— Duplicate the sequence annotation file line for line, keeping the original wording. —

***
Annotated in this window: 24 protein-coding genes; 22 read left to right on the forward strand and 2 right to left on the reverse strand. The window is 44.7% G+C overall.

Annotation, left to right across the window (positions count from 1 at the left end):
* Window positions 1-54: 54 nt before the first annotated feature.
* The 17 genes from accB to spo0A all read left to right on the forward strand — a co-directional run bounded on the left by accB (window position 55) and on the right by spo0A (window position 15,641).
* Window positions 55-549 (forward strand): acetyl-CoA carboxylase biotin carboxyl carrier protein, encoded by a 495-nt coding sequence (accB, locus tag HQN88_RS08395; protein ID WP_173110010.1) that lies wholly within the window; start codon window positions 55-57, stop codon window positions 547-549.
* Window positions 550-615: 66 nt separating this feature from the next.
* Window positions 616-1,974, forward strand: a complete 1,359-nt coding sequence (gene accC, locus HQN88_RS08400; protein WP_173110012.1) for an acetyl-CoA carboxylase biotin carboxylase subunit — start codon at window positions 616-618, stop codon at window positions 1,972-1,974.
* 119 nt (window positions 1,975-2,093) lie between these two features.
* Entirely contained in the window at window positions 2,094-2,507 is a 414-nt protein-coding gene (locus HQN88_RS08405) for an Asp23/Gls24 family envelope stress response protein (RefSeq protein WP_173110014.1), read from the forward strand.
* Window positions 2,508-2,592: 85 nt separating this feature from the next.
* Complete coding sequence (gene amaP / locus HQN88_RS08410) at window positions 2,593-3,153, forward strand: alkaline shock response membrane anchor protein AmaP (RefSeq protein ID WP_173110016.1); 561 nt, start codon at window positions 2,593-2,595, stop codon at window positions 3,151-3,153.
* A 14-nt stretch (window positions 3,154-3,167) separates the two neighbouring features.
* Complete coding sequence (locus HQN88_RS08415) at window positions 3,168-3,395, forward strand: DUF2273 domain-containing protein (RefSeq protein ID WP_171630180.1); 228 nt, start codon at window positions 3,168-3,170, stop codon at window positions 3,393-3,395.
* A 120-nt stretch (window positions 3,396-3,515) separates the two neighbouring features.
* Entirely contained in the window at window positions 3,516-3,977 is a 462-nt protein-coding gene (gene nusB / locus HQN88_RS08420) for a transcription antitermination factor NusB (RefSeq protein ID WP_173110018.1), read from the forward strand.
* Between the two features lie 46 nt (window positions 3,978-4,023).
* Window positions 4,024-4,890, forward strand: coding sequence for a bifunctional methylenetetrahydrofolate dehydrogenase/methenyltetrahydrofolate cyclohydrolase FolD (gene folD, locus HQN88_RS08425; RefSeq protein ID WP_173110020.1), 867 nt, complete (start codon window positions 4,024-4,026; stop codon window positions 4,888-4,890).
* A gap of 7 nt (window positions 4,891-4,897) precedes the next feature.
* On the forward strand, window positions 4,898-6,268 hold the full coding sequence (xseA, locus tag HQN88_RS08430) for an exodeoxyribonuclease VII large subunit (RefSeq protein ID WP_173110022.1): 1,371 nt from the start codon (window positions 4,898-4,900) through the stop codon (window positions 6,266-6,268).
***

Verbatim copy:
Annotated in this window: 24 protein-coding genes; 22 read left to right on the forward strand and 2 right to left on the reverse strand. The window is 44.7% G+C overall.

Annotation, left to right across the window (positions count from 1 at the left end):
* Window positions 1-54: 54 nt before the first annotated feature.
* The 17 genes from accB to spo0A all read left to right on the forward strand — a co-directional run bounded on the left by accB (window position 55) and on the right by spo0A (window position 15,641).
* Window positions 55-549 (forward strand): acetyl-CoA carboxylase biotin carboxyl carrier protein, encoded by a 495-nt coding sequence (accB, locus tag HQN88_RS08395; protein ID WP_173110010.1) that lies wholly within the window; start codon window positions 55-57, stop codon window positions 547-549.
* Window positions 550-615: 66 nt separating this feature from the next.
* Window positions 616-1,974, forward strand: a complete 1,359-nt coding sequence (gene accC, locus HQN88_RS08400; protein WP_173110012.1) for an acetyl-CoA carboxylase biotin carboxylase subunit — start codon at window positions 616-618, stop codon at window positions 1,972-1,974.
* 119 nt (window positions 1,975-2,093) lie between these two features.
* Entirely contained in the window at window positions 2,094-2,507 is a 414-nt protein-coding gene (locus HQN88_RS08405) for an Asp23/Gls24 family envelope stress response protein (RefSeq protein WP_173110014.1), read from the forward strand.
* Window positions 2,508-2,592: 85 nt separating this feature from the next.
* Complete coding sequence (gene amaP / locus HQN88_RS08410) at window positions 2,593-3,153, forward strand: alkaline shock response membrane anchor protein AmaP (RefSeq protein ID WP_173110016.1); 561 nt, start codon at window positions 2,593-2,595, stop codon at window positions 3,151-3,153.
* A 14-nt stretch (window positions 3,154-3,167) separates the two neighbouring features.
* Complete coding sequence (locus HQN88_RS08415) at window positions 3,168-3,395, forward strand: DUF2273 domain-containing protein (RefSeq protein ID WP_171630180.1); 228 nt, start codon at window positions 3,168-3,170, stop codon at window positions 3,393-3,395.
* A 120-nt stretch (window positions 3,396-3,515) separates the two neighbouring features.
* Entirely contained in the window at window positions 3,516-3,977 is a 462-nt protein-coding gene (gene nusB / locus HQN88_RS08420) for a transcription antitermination factor NusB (RefSeq protein ID WP_173110018.1), read from the forward strand.
* Between the two features lie 46 nt (window positions 3,978-4,023).
* Window positions 4,024-4,890, forward strand: coding sequence for a bifunctional methylenetetrahydrofolate dehydrogenase/methenyltetrahydrofolate cyclohydrolase FolD (gene folD, locus HQN88_RS08425; RefSeq protein ID WP_173110020.1), 867 nt, complete (start codon window positions 4,024-4,026; stop codon window positions 4,888-4,890).
* A gap of 7 nt (window positions 4,891-4,897) precedes the next feature.
* On the forward strand, window positions 4,898-6,268 hold the full coding sequence (xseA, locus tag HQN88_RS08430) for an exodeoxyribonuclease VII large subunit (RefSeq protein ID WP_173110022.1): 1,371 nt from the start codon (window positions 4,898-4,900) through the stop codon (window positions 6,266-6,268).